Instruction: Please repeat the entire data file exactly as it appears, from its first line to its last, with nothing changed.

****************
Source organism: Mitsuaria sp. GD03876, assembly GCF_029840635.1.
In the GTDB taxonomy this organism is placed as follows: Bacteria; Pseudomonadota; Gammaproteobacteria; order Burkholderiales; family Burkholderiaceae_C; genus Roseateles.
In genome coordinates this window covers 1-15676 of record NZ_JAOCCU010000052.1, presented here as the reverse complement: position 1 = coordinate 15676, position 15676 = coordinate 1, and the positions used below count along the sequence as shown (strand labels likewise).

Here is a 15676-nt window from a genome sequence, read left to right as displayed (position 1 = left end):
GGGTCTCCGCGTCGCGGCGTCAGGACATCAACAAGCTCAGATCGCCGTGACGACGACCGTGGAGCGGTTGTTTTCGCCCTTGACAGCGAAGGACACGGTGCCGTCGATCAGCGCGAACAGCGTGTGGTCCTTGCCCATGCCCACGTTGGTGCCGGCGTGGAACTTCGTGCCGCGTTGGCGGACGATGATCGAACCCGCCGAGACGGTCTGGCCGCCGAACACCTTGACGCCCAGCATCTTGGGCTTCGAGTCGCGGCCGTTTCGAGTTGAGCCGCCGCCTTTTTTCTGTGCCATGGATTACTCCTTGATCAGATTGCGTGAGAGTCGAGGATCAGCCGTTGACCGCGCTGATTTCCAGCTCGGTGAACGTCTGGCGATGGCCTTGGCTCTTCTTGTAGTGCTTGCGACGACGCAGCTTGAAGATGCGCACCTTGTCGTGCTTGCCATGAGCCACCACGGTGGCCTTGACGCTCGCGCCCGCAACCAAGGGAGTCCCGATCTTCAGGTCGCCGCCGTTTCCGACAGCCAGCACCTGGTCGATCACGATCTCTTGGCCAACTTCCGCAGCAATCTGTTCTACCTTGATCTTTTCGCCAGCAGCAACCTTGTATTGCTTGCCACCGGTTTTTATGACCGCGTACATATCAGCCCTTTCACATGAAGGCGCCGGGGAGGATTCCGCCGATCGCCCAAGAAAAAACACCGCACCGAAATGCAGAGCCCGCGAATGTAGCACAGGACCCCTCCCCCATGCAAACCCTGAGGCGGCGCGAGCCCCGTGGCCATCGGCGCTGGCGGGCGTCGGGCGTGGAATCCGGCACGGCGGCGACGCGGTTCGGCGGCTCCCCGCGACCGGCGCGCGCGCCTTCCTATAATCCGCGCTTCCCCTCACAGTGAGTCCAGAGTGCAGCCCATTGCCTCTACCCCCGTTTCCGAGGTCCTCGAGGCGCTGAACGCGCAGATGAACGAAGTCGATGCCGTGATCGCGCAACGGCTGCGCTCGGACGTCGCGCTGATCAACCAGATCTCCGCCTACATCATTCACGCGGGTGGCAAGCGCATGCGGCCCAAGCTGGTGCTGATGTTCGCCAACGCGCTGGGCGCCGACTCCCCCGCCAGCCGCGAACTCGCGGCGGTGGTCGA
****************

Source organism: Mitsuaria sp. GD03876, assembly GCF_029840635.1.
In the GTDB taxonomy this organism is placed as follows: Bacteria; Pseudomonadota; Gammaproteobacteria; order Burkholderiales; family Burkholderiaceae_C; genus Roseateles.
In genome coordinates this window covers 1-15676 of record NZ_JAOCCU010000052.1, presented here as the reverse complement: position 1 = coordinate 15676, position 15676 = coordinate 1, and the positions used below count along the sequence as shown (strand labels likewise).

Here is a 15676-nt window from a genome sequence, read left to right as displayed (position 1 = left end):
GGGTCTCCGCGTCGCGGCGTCAGGACATCAACAAGCTCAGATCGCCGTGACGACGACCGTGGAGCGGTTGTTTTCGCCCTTGACAGCGAAGGACACGGTGCCGTCGATCAGCGCGAACAGCGTGTGGTCCTTGCCCATGCCCACGTTGGTGCCGGCGTGGAACTTCGTGCCGCGTTGGCGGACGATGATCGAACCCGCCGAGACGGTCTGGCCGCCGAACACCTTGACGCCCAGCATCTTGGGCTTCGAGTCGCGGCCGTTTCGAGTTGAGCCGCCGCCTTTTTTCTGTGCCATGGATTACTCCTTGATCAGATTGCGTGAGAGTCGAGGATCAGCCGTTGACCGCGCTGATTTCCAGCTCGGTGAACGTCTGGCGATGGCCTTGGCTCTTCTTGTAGTGCTTGCGACGACGCAGCTTGAAGATGCGCACCTTGTCGTGCTTGCCATGAGCCACCACGGTGGCCTTGACGCTCGCGCCCGCAACCAAGGGAGTCCCGATCTTCAGGTCGCCGCCGTTTCCGACAGCCAGCACCTGGTCGATCACGATCTCTTGGCCAACTTCCGCAGCAATCTGTTCTACCTTGATCTTTTCGCCAGCAGCAACCTTGTATTGCTTGCCACCGGTTTTTATGACCGCGTACATATCAGCCCTTTCACATGAAGGCGCCGGGGAGGATTCCGCCGATCGCCCAAGAAAAAACACCGCACCGAAATGCAGAGCCCGCGAATGTAGCACAGGACCCCTCCCCCATGCAAACCCTGAGGCGGCGCGAGCCCCGTGGCCATCGGCGCTGGCGGGCGTCGGGCGTGGAATCCGGCACGGCGGCGACGCGGTTCGGCGGCTCCCCGCGACCGGCGCGCGCGCCTTCCTATAATCCGCGCTTCCCCTCACAGTGAGTCCAGAGTGCAGCCCATTGCCTCTACCCCCGTTTCCGAGGTCCTCGAGGCGCTGAACGCGCAGATGAACGAAGTCGATGCCGTGATCGCGCAACGGCTGCGCTCGGACGTCGCGCTGATCAACCAGATCTCCGCCTACATCATTCACGCGGGTGGCAAGCGCATGCGGCCCAAGCTGGTGCTGATGTTCGCCAACGCGCTGGGCGCCGACTCCCCCGCCAGCCGCGAACTCGCGGCGGTGGTCGA